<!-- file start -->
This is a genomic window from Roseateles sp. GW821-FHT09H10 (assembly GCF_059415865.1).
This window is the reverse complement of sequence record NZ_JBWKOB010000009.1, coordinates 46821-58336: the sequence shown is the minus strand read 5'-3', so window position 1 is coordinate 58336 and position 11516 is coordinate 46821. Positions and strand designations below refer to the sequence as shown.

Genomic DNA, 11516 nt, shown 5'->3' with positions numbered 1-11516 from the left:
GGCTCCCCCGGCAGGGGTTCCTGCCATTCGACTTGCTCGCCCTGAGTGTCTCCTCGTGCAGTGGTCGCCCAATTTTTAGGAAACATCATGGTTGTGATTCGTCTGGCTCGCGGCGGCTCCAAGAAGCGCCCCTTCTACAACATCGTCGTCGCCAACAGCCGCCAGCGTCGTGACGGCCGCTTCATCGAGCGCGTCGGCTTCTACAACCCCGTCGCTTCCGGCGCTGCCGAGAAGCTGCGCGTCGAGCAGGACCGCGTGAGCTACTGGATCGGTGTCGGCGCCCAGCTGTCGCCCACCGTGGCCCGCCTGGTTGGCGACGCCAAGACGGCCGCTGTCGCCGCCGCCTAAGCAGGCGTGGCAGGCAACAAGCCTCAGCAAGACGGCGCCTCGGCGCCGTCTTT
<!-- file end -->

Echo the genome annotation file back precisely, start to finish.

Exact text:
This is a genomic window from Roseateles sp. GW821-FHT09H10 (assembly GCF_059415865.1).
This window is the reverse complement of sequence record NZ_JBWKOB010000009.1, coordinates 46821-58336: the sequence shown is the minus strand read 5'-3', so window position 1 is coordinate 58336 and position 11516 is coordinate 46821. Positions and strand designations below refer to the sequence as shown.

Genomic DNA, 11516 nt, shown 5'->3' with positions numbered 1-11516 from the left:
GGCTCCCCCGGCAGGGGTTCCTGCCATTCGACTTGCTCGCCCTGAGTGTCTCCTCGTGCAGTGGTCGCCCAATTTTTAGGAAACATCATGGTTGTGATTCGTCTGGCTCGCGGCGGCTCCAAGAAGCGCCCCTTCTACAACATCGTCGTCGCCAACAGCCGCCAGCGTCGTGACGGCCGCTTCATCGAGCGCGTCGGCTTCTACAACCCCGTCGCTTCCGGCGCTGCCGAGAAGCTGCGCGTCGAGCAGGACCGCGTGAGCTACTGGATCGGTGTCGGCGCCCAGCTGTCGCCCACCGTGGCCCGCCTGGTTGGCGACGCCAAGACGGCCGCTGTCGCCGCCGCCTAAGCAGGCGTGGCAGGCAACAAGCCTCAGCAAGACGGCGCCTCGGCGCCGTCTTT